Monthly Archives: August 2016

What you can do with a poem

I somehow encountered a time warp this week, and Monday is long past. Even Tuesday, and here it is Wednesday, and despite being fully “retired” I have not had the moment to sit down and put up a poem for … Continue reading

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Rivalry

I read Larry a line from this review of The Art of Rivalry, a study of influences a group of modernist painters had on each other: “Lucien Freud declining a wedding invitation because he found himself ‘in the unusual position … Continue reading

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George Oppen

George Oppen is a poet who seems to have faded from view. But his sensibility is intriguing.  His focus was on simplicity–using language to point to the experience as opposed to itself. Here’s a snippet: Pedestrian What generations could have dreamed … Continue reading

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Discoveries

The other day I made fig jam–one of my all time favorites. But in trying to speed up the process, I scorched the bottom of my enamel pot. I scrubbed and scrubbed, but couldn’t get the fine layer of burnt … Continue reading

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Molly Peacock

I had a chance to look at a book of poems by Molly Peacock in a friend’s library. This one reminded me of a moment when i saw my parents sharing an apricot, by far my tenderest and most intimate memory … Continue reading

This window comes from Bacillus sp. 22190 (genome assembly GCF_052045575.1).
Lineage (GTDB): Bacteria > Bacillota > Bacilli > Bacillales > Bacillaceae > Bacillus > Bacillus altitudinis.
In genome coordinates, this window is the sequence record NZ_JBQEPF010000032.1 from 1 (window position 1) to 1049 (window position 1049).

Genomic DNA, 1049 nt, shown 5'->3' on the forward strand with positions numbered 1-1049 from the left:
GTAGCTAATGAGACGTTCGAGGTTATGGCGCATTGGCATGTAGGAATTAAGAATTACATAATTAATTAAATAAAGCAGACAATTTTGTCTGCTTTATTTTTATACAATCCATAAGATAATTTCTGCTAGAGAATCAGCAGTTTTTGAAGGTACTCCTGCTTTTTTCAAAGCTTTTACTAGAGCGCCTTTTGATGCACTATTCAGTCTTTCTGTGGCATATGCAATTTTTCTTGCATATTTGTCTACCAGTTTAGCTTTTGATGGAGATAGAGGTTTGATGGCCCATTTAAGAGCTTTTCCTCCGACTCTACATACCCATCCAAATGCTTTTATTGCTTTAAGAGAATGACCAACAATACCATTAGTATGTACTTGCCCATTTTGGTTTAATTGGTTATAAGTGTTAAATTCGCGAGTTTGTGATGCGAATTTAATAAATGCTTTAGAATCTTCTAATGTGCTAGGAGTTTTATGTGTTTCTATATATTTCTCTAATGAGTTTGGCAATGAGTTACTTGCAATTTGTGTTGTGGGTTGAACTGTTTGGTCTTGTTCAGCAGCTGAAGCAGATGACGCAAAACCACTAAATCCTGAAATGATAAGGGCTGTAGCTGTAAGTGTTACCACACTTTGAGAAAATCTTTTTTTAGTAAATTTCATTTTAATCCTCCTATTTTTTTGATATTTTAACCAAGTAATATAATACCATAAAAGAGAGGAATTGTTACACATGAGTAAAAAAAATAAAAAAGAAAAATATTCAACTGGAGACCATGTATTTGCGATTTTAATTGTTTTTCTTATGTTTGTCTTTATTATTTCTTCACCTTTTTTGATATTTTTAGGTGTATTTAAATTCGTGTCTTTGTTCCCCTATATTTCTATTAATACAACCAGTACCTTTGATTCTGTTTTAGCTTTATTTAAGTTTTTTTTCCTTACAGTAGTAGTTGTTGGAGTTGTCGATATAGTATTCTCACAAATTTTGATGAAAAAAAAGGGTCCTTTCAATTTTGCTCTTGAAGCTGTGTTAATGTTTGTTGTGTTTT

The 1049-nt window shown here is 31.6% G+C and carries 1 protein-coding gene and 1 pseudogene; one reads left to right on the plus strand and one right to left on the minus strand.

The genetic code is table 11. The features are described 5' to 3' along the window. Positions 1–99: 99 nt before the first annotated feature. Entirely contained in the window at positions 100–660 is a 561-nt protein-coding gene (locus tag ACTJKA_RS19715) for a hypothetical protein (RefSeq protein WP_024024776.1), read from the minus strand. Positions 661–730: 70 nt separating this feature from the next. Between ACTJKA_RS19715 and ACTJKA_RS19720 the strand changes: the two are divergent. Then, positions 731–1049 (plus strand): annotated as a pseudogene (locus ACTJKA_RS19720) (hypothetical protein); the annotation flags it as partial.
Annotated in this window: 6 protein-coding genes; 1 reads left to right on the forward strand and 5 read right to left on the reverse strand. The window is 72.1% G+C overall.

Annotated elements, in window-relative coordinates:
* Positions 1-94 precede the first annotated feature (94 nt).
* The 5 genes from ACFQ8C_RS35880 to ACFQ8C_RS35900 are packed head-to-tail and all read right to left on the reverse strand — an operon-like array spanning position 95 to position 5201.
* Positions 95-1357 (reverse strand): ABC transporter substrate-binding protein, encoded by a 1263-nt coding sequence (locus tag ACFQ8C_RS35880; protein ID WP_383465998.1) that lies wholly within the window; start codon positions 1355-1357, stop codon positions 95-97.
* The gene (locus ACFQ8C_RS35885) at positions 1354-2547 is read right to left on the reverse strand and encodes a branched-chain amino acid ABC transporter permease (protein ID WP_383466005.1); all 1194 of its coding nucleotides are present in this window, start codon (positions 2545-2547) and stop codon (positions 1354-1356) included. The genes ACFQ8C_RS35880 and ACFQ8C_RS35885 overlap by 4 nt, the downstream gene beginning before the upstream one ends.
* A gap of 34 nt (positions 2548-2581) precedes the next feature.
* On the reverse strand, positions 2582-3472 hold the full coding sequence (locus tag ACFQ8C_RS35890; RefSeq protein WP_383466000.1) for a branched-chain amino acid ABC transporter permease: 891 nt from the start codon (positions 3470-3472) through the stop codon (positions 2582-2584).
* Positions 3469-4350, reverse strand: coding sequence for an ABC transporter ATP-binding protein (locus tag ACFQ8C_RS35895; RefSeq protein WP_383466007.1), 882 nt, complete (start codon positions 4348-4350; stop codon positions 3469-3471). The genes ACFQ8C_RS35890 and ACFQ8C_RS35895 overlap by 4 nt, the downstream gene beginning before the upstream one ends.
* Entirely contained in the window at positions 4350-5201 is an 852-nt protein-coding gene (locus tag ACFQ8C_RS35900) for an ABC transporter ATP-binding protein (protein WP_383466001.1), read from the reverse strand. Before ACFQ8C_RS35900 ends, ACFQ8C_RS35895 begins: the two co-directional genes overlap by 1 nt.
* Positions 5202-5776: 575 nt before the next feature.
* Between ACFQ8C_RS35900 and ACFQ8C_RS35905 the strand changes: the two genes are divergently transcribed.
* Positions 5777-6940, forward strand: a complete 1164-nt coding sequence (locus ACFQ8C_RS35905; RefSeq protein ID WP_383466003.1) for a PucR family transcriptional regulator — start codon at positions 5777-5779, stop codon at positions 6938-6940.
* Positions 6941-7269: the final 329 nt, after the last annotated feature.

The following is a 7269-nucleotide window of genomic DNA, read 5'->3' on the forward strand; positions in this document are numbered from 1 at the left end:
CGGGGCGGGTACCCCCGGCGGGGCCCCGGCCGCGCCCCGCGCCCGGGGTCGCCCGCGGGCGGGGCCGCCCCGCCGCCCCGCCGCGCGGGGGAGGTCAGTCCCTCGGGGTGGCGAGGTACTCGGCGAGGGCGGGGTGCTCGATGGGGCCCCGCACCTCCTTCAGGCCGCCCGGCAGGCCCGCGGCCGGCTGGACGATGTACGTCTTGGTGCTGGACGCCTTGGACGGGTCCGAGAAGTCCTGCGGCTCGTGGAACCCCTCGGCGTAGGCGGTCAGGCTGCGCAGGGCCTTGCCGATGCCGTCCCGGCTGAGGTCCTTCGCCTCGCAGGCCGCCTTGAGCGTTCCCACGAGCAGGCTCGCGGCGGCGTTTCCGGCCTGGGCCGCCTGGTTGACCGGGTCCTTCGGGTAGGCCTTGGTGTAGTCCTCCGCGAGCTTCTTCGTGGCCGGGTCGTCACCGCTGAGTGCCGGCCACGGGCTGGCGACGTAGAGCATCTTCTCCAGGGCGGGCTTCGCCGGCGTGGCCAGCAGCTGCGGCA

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The art of the short poem

Does anyone do it better than this? Married I came back from the funeral and crawled around the apartment, crying hard, searching for my wife’s hair. For two months got them from the drain, from the vacuum cleaner, under the … Continue reading

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A Meal in Winter

This extraordinary little book is told as if a memoir, in very straightforward, matter-or-fact prose, which makes it all the more chilling. It is translated from the French by Sam Taylor. The basic plot concerns three German soldiers who no longer … Continue reading

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Olds’ Odes

If you’ve never heard Sharon Olds read, this is a good example: or this, a poem I woke up thinking about this morning: The Missing Boy (for Etan Patz) Every time we take the bus my son sees the picture … Continue reading

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